Then on June 27 Sentance sent a letter to Dean stating that he was withdrawing from consideration “Due to a series of personal issues, I am unable to commit myself to the challenges of leading the Alabama Department of Education. I must therefore withdraw my submission for the State Superintendent position.”
Dean forwarded this info to all board members. She then called Sentance and according to a statement he made to the media after being hired, Dean told him that board members wanted him to reconsider. However, no board members were aware of this call by Dean. When Hunter was asked if she called Dean and directed her to call she said that she could not recall.
But Sentance was not the only candidate to withdraw. Dr. Steve Paine, former West Virginia superintendent, also withdrew. However, when I talked to him by phone and asked if anyone in Alabama asked him to reconsider he was emphatic that no one did.
Unlike Sentance, Paine had an outstanding resume’ with experience as a teacher, principal, local superintendent and state superintendent. Sentance never taught, was a principal or a superintendent and has no formal training as an educator. So we ask the lesser qualified candidate to re-consider–but not the other?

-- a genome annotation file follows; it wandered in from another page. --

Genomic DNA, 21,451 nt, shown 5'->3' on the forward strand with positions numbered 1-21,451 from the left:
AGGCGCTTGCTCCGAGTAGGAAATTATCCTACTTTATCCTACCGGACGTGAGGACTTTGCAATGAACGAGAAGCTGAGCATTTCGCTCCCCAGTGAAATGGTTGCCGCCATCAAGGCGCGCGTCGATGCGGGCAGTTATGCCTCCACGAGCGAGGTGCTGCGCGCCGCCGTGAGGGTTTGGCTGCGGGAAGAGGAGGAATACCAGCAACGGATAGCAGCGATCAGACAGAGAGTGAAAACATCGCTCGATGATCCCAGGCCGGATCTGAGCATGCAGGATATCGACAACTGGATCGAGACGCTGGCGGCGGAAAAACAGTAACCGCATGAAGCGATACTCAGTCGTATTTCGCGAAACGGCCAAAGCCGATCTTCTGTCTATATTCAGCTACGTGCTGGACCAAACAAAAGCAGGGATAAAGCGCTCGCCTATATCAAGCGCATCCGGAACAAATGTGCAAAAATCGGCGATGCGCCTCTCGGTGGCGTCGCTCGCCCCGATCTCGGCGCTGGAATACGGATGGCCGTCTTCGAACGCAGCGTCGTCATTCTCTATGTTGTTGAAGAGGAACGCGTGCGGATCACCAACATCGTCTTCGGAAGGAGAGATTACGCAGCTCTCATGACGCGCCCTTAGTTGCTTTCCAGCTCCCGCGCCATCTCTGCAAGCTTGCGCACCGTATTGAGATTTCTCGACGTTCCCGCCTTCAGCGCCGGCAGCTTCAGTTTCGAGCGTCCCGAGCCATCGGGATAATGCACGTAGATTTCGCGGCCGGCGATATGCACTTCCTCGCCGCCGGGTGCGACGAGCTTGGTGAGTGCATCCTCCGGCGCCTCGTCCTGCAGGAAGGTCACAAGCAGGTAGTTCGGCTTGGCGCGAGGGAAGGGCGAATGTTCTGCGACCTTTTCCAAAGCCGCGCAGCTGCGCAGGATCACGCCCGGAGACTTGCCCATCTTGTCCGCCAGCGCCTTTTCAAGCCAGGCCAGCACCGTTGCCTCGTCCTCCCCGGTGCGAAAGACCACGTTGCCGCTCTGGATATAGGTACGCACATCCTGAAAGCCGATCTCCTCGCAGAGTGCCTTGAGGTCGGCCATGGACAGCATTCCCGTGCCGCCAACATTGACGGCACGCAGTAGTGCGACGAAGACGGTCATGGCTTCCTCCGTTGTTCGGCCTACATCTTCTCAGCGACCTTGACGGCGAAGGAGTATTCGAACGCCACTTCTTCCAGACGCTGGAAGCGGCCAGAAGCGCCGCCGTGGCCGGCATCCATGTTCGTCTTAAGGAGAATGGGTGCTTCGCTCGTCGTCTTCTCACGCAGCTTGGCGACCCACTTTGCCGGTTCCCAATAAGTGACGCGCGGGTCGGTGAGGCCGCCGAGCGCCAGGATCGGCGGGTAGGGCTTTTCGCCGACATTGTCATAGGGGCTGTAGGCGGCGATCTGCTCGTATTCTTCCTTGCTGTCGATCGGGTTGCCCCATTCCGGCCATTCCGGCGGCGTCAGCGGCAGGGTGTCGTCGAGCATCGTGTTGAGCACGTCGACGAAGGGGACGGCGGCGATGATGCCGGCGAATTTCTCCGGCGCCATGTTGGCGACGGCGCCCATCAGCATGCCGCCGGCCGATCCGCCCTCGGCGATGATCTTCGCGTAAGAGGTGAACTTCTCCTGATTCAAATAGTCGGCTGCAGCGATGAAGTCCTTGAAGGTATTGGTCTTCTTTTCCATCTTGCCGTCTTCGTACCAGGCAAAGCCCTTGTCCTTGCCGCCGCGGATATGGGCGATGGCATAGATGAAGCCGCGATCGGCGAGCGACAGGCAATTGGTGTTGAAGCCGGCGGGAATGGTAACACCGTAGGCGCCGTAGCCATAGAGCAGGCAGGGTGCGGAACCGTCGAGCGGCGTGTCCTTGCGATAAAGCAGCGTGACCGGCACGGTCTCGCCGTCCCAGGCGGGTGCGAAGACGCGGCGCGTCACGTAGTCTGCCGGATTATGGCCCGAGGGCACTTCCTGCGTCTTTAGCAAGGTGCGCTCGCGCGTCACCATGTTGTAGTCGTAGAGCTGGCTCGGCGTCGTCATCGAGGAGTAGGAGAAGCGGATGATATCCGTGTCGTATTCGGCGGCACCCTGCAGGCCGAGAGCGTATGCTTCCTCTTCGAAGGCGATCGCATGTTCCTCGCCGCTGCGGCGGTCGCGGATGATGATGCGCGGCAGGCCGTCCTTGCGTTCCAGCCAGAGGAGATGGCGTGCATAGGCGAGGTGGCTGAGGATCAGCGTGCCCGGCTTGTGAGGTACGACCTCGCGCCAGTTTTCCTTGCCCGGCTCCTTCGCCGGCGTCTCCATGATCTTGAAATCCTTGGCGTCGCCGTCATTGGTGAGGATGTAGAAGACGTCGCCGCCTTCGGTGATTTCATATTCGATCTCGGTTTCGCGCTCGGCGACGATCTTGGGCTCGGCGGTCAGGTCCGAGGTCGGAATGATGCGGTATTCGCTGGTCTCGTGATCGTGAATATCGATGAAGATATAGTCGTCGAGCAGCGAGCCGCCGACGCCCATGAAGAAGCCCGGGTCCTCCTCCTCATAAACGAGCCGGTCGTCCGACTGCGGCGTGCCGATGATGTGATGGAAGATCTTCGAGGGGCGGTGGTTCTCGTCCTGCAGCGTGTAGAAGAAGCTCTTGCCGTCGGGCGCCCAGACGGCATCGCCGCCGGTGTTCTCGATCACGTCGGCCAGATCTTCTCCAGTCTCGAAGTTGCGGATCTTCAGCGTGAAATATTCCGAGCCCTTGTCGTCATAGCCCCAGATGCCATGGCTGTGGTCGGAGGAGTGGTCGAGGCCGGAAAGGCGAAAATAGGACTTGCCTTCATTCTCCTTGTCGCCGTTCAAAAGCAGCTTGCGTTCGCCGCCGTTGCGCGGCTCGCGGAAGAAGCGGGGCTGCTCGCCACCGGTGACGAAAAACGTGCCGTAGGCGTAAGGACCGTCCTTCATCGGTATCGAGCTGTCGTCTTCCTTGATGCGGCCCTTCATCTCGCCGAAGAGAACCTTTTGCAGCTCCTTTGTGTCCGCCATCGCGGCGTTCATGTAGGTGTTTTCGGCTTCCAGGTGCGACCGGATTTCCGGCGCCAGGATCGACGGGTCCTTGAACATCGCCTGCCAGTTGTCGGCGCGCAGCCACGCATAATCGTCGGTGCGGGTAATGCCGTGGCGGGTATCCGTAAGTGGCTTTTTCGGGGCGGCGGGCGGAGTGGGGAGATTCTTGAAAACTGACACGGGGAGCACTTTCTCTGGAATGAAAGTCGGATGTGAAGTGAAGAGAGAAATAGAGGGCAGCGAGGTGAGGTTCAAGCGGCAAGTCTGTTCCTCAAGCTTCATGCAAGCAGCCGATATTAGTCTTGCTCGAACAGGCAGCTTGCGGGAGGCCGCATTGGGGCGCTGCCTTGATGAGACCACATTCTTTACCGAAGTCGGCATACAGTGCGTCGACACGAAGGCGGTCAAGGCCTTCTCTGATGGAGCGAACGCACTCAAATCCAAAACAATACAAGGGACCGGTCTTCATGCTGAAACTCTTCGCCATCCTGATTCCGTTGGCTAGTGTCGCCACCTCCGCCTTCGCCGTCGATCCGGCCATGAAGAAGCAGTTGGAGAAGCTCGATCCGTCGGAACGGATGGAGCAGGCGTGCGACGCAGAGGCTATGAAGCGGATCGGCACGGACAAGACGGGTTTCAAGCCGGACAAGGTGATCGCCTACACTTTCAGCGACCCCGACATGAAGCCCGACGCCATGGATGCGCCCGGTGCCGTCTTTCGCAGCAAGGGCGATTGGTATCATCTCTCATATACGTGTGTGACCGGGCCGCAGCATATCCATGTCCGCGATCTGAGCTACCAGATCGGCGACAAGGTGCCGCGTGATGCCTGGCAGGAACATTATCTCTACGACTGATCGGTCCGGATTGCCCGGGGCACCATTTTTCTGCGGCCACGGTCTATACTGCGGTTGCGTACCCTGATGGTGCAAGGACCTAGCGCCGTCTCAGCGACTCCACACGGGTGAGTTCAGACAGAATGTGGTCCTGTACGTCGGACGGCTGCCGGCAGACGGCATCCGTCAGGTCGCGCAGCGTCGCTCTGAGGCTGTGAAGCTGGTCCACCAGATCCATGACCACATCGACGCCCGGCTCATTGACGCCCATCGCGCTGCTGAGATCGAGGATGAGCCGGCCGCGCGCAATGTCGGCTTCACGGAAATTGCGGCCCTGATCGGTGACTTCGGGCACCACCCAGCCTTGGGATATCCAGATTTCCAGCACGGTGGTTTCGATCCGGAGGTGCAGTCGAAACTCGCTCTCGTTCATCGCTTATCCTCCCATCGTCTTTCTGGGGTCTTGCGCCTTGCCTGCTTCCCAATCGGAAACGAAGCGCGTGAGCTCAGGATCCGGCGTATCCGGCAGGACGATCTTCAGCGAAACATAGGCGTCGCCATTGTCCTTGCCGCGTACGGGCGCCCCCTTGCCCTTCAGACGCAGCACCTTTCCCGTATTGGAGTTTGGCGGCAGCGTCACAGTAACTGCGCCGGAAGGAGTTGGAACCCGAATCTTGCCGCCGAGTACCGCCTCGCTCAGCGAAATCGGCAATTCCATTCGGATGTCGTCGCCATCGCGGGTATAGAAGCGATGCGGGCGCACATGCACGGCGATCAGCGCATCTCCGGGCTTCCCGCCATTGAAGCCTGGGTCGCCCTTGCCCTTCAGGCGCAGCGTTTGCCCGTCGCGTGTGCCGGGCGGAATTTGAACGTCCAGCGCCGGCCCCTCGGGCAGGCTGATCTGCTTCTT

They fact that Sentance withdrew in writing and was then allowed to, in essence, re-apply long after the June 7 deadline was vigorously debated at one board meeting before the vote to hire Senance on Aug. 11. In particular, Governor Bentley said this did not matter.
All in all it has been a sorry, sorry mess. The search was severely flawed, if not in fact manipulated.
And 730,000 Alabama children have paid the price as Sentance has blundered his way through the last several months with one questionable decision after another. From a $750,000 no bid contract, to taking every opportunity possible to denigrate our education system and teachers, to giving 10 percent raises to principals of failing schools in Montgomery, to refusing to take responsibility for his own actions, to not communicating with the board who hired him, etc.
There are 137 local school superintendents in Alabama. If Sentance has the support or confidence of just ONE of them, damned if I can find that person.
But who knows, maybe we are on the verge of learning whose political agenda has been directing this charade.